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ProLiant MicroServer

Occasional Visitor

ProLiant MicroServer

This is my first message here.
I'm considering the HP Proliant MicroServer as the first server of our company. We are an office of 10-15 staff.
I'd like to order it along with Microsoft Windows SBS 2008.
Now my question is: Besides other hardware which can be upgraded (RAM and HD for instance), is the AMD Athlon™ II NEO N36L processor (1.3 GHz, 15W, 2MB) of the MicroServer powerful enough to run SBS 2008 ?
Thanks for your help.
Modris Bremze
Esteemed Contributor

Re: ProLiant MicroServer

SBS system requirements:

For MS supported/certified hardware, search your server at
Trygve Henriksen
Respected Contributor

Re: ProLiant MicroServer


The MicroServer is nice, but are you absolutely certain it fulfills ALL your needs?
(When buying servers, I've learned that 'what's the best I can get for my budgeted money' is a better question than 'what's the cheapest server I can get that fulfills my basic requirements' If nothing else, they can last a few more years - and maybe an extra OS upgrade - if you buy better HW.)

With 10 - 15 staff, you're already borderline regarding how many users this server is designed for. (Sure, it'll probably hold up to twice as many under light loads. CPU requirements are usually 'a bit' overblown. I've run W2K server on 800MHz CPUs with 256MB RAM. It's painful to use the console, but for light use, users don't notice anything.)
So it may run SBS just fine. Or it could grind continously. HP has drivers for SBS2008 available, so they seem to think it'll work.

Going from standalone PCs to a network with a server is a big change and there are many things to consider.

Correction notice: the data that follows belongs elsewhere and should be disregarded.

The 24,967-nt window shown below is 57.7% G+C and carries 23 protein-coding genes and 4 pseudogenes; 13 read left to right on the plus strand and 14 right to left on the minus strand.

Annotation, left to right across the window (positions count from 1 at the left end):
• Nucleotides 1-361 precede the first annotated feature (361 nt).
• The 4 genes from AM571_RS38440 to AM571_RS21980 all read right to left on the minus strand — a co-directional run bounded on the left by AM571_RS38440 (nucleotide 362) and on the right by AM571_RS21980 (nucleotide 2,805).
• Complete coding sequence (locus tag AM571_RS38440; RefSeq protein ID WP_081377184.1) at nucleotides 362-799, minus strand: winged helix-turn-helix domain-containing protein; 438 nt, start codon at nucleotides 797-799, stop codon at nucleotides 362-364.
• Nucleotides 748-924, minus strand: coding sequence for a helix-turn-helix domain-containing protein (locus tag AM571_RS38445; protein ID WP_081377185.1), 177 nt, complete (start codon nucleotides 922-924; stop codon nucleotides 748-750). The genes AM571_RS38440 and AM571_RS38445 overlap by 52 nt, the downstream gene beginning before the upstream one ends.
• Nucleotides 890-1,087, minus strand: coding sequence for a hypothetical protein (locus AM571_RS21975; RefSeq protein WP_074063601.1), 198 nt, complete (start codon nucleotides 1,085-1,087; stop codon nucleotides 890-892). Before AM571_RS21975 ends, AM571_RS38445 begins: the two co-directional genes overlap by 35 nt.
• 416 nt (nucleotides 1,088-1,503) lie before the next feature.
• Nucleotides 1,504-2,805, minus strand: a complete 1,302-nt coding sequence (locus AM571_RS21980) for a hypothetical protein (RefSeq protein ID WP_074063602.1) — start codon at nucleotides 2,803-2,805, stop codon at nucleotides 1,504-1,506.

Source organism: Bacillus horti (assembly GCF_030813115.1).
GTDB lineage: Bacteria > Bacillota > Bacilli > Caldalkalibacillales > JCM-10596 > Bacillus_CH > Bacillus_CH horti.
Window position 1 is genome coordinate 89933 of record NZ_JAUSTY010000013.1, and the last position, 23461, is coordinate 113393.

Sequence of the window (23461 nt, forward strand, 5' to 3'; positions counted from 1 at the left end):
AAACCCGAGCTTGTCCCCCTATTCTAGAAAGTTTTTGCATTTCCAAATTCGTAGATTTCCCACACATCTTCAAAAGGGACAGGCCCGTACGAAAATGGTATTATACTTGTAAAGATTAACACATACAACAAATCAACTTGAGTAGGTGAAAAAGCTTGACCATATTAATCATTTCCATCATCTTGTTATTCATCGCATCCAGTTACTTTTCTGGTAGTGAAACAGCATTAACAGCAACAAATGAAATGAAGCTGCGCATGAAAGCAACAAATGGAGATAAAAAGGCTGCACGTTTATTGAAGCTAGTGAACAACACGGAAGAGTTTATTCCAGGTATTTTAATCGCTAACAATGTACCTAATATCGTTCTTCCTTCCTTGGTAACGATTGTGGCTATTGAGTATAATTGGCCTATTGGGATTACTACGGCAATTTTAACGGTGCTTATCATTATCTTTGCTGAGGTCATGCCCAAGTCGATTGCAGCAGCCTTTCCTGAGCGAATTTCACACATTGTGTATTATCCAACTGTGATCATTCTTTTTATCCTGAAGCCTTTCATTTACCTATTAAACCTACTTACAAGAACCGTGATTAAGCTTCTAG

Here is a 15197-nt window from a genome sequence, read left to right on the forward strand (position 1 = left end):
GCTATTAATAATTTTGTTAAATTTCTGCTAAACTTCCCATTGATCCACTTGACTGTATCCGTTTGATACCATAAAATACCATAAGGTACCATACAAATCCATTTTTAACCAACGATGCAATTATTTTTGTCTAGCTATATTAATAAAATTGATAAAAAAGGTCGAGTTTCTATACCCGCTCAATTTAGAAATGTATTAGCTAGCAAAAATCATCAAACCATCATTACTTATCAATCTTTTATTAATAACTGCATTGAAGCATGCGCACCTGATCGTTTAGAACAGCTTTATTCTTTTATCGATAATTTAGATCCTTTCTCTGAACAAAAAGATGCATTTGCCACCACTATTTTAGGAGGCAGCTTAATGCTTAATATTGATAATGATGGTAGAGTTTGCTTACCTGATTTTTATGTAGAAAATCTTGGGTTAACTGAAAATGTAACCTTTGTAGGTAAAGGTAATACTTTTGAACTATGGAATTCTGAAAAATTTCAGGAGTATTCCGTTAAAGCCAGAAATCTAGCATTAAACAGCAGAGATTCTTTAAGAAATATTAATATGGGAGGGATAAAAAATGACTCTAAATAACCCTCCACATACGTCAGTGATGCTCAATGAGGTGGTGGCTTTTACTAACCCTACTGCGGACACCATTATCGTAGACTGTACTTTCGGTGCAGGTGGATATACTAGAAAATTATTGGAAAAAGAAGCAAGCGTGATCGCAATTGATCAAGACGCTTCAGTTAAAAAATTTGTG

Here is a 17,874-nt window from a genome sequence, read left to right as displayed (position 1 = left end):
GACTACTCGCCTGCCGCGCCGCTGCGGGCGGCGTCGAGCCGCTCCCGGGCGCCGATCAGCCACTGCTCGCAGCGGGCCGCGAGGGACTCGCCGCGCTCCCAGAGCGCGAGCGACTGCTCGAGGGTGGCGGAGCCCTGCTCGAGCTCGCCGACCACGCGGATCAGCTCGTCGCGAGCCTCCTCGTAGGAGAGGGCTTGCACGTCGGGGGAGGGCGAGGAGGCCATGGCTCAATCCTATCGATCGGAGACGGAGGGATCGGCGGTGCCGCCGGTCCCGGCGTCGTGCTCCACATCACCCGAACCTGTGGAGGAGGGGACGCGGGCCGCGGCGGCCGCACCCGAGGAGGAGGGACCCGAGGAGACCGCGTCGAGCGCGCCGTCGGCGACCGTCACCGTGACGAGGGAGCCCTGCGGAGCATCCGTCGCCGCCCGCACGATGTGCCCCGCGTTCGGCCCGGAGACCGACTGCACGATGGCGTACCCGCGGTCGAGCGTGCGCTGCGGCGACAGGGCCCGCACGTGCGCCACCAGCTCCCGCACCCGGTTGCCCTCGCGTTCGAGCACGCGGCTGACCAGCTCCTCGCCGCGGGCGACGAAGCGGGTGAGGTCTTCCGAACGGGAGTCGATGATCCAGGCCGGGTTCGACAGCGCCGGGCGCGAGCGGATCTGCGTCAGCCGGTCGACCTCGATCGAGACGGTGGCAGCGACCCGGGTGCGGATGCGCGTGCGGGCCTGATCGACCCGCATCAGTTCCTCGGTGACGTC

Will it be used to store often changed and important files?
(You may want dedicated Backup HW, too.)

Will it be used for printer sharing?
If so, do your employees often produce large printouts?
(These REALLY suck resources. A typical A0 plot can take 'a few' GB of spooling area. An A3 Full-colour 'poster' can be just as bad.)

It may be that a ML1xx series would be better?

My opinion of the Microserver is that it would be nice for some of the 'sattelite offices' in my organisation, for simple print and file sharing.
(We backup over WAN at night anyway on those sites. And we usually have at least one of the ML110 servers we use in storage, so if one dies, it's easy to get another up and running in its stead.)
We would then be considering them as and when the ML110s either dies or we need more than in storage. (temporary project offices and such.) The biggest sell for me then, is the low noise as not all our small offices have dedicated server rooms.
Occasional Visitor

Re: ProLiant MicroServer

I will be using SBS 2008 on the MicroServer mainly for emails and collaboration tools (Exchange and Share Point) and file sharing.
Backup will be done using a NAS (Buffalo LinkStation).
Printing won't be managed by the server.
Occasional Visitor

Re: ProLiant MicroServer

And I forgot to say that another advantage of the MicroServer for our company is that we can order Windows SBS along and the price is interesting.
Occasional Visitor

Re: ProLiant MicroServer

So you think 1.3 Ghz will be enough for this use ?
Valued Contributor

Re: ProLiant MicroServer

Well, the only way to know if a 1.3GHz processor will work for you is to try it. You can guess and estimate all day long, and still be wrong via incorrect or forgotten data. I'd say look at the logs on your current solution and compare how much of a load it has on it's cores, and their core speed. Make sure to gather this data at peak times.

And as far as if the processor is capable of running SBS2008, I'd check Microsoft's site for it's requirements, but I doubt it would be listed if it was not going to work.

Since you're already looking at an environment at the top end of the device's designed load, I would suggest as others have to move a step up to an ML100 series, better to spend a little more now then to have to do it anyway when the MicroServer is overtaxed. Plan for the server to be in use for 3 years, and make sure it can handle your expected growth in that time.